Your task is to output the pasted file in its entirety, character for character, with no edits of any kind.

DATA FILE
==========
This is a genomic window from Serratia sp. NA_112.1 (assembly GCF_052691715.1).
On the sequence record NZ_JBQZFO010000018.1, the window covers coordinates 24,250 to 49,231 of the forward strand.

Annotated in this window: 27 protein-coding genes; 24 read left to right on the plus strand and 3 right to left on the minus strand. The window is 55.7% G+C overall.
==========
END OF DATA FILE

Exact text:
This is a genomic window from Serratia sp. NA_112.1 (assembly GCF_052691715.1).
On the sequence record NZ_JBQZFO010000018.1, the window covers coordinates 24,250 to 49,231 of the forward strand.

Annotated in this window: 27 protein-coding genes; 24 read left to right on the plus strand and 3 right to left on the minus strand. The window is 55.7% G+C overall.